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Meet Joseph Quisol of Pop Industrial Complex in Koreatown

Today we’d like to introduce you to Joseph Quisol.

Joseph, can you briefly walk us through your story – how you started and how you got to where you are today.
Pop Industrial Complex (PIC) is a project I started in 2017 when I began hosting pop-up music showcases in my home state of North Carolina. Since then, the project has grown into a record label and event production company that highlights emerging indie talent across the United States.

Pop Industrial Complex has hosted events nationally with a collective of artists including Diaspoura, Left at London, Bindiram, and DJ Chico Chi, in cities including New York, Atlanta, Charleston, Boston, Oakland, and San Francisco. Most recently, we’ve been working with emerging talent in Los Angeles where the label has hosted a series of songwriting and production workshops. I earned my Master’s Degree in Education from The Harvard Graduate School of Education in 2018, where I learned to facilitate writing workshops for musicians with jazz greats including Esperanza Spalding and Vijay Iyer. These workshops laid the foundation for the music project that I’m currently co-producing with LA-based songwriter Baby Oranj, which is slated for release in February 2021.

Has it been a smooth road?
The path to where I’m at with Pop Industrial Complex today has not been without its fair share of challenges! While we’ve been able to throw amazing events, independently produce my debut album REVELATIONS, create music videos, and secure over $20,000 in grant funding for these various projects, this project involves constant work. I’ve spent many sleepless nights coordinating details with venues, designing flyers, driven miles across up and down California, and had my bank account hit zero a time or two. But in the end, it’s been worth it, having been able to create truly memorable event experiences, share new music with the world, and make some of my closest friends along the way.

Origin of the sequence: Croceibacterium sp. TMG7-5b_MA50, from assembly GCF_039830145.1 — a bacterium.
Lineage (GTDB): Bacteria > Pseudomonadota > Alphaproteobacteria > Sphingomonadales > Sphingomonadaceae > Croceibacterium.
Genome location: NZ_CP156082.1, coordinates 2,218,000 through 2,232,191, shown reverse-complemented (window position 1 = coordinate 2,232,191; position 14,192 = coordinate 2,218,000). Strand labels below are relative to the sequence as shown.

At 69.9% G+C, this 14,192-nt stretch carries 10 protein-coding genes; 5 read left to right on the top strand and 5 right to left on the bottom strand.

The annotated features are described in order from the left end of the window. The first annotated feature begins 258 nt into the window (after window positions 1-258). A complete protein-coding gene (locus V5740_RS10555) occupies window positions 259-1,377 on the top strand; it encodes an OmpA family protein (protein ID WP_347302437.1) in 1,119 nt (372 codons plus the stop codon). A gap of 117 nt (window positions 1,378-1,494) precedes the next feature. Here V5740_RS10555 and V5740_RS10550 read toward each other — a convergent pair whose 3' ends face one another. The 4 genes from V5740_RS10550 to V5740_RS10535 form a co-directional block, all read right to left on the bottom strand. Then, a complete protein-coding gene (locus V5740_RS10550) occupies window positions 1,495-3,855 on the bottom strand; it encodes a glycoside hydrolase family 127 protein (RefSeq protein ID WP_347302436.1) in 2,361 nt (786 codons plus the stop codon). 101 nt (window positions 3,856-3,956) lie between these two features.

Please tell us about Pop Industrial Complex.
Pop Industrial Complex has a special focus on uplifting the music of lgbtq+ artists of color. That is how I identify, and the music we put out and the events we throw always show love to my people! We’re known for creating shows that people didn’t think were possible in how they bring people together and create an inviting atmosphere where you can really talk to people and you never know who you’ll meet. When people talk about the good old days when the hippies and the artists and the bohemians used to make the real culture that’s supposedly gone now… that’s what we give you now: the type of underground vibe that makes you feel like you’re living history.

How do you think the industry will change over the next decade?
With the pandemic and Black Lives Matter movement taking the country (and the world) by storm, the entertainment industry has already changed profoundly. Our in-person events have taken a pause, and we’re shifting to online music showcases. We’re definitely experimenting right now, trying to leverage our artists’ platforms to raise awareness about important political issues and especially state and local candidates who don’t get national media news, such as Ricky Hurtado, who’s a friend of mine running for House of Representatives in North Carolina. We had a live-streamed benefit concert and interview with him just this past week.

I think we’re going to see more support for independent music and even better quality music, videos, art, and everything else coming from creators outside of the commercial industry. I also sense a folk music trend to picking back up in the mainstream and more indie music artists making it onto the top 40 radio stations.

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Photos by Xavoteca

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